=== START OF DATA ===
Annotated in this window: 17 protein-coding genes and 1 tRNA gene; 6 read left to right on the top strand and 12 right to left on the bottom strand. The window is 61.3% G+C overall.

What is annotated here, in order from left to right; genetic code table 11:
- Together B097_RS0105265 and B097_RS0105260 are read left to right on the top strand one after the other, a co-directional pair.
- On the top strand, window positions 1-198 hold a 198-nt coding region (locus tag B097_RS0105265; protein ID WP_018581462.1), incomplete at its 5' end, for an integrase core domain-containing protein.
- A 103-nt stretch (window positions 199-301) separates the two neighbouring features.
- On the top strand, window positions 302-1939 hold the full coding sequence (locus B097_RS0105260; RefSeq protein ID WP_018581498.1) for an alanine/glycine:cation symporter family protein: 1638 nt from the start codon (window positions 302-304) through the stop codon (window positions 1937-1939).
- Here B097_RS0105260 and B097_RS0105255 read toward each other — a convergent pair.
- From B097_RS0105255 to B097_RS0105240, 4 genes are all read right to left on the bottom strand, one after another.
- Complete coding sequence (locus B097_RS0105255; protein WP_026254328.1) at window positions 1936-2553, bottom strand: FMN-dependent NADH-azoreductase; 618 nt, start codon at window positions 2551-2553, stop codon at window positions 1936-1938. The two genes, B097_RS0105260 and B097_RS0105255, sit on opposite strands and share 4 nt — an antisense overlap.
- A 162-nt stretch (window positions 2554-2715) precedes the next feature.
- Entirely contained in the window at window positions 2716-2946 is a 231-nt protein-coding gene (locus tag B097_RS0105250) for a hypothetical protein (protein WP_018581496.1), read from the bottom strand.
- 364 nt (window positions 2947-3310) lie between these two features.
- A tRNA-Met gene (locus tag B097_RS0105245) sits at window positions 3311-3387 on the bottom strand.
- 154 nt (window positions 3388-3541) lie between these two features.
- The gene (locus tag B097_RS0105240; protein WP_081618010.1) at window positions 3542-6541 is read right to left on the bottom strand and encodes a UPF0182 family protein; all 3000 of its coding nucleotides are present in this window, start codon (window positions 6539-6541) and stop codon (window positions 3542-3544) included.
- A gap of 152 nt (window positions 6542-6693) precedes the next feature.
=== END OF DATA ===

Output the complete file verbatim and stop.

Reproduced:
Annotated in this window: 17 protein-coding genes and 1 tRNA gene; 6 read left to right on the top strand and 12 right to left on the bottom strand. The window is 61.3% G+C overall.

What is annotated here, in order from left to right; genetic code table 11:
- Together B097_RS0105265 and B097_RS0105260 are read left to right on the top strand one after the other, a co-directional pair.
- On the top strand, window positions 1-198 hold a 198-nt coding region (locus tag B097_RS0105265; protein ID WP_018581462.1), incomplete at its 5' end, for an integrase core domain-containing protein.
- A 103-nt stretch (window positions 199-301) separates the two neighbouring features.
- On the top strand, window positions 302-1939 hold the full coding sequence (locus B097_RS0105260; RefSeq protein ID WP_018581498.1) for an alanine/glycine:cation symporter family protein: 1638 nt from the start codon (window positions 302-304) through the stop codon (window positions 1937-1939).
- Here B097_RS0105260 and B097_RS0105255 read toward each other — a convergent pair.
- From B097_RS0105255 to B097_RS0105240, 4 genes are all read right to left on the bottom strand, one after another.
- Complete coding sequence (locus B097_RS0105255; protein WP_026254328.1) at window positions 1936-2553, bottom strand: FMN-dependent NADH-azoreductase; 618 nt, start codon at window positions 2551-2553, stop codon at window positions 1936-1938. The two genes, B097_RS0105260 and B097_RS0105255, sit on opposite strands and share 4 nt — an antisense overlap.
- A 162-nt stretch (window positions 2554-2715) precedes the next feature.
- Entirely contained in the window at window positions 2716-2946 is a 231-nt protein-coding gene (locus tag B097_RS0105250) for a hypothetical protein (protein WP_018581496.1), read from the bottom strand.
- 364 nt (window positions 2947-3310) lie between these two features.
- A tRNA-Met gene (locus tag B097_RS0105245) sits at window positions 3311-3387 on the bottom strand.
- 154 nt (window positions 3388-3541) lie between these two features.
- The gene (locus tag B097_RS0105240; protein WP_081618010.1) at window positions 3542-6541 is read right to left on the bottom strand and encodes a UPF0182 family protein; all 3000 of its coding nucleotides are present in this window, start codon (window positions 6539-6541) and stop codon (window positions 3542-3544) included.
- A gap of 152 nt (window positions 6542-6693) precedes the next feature.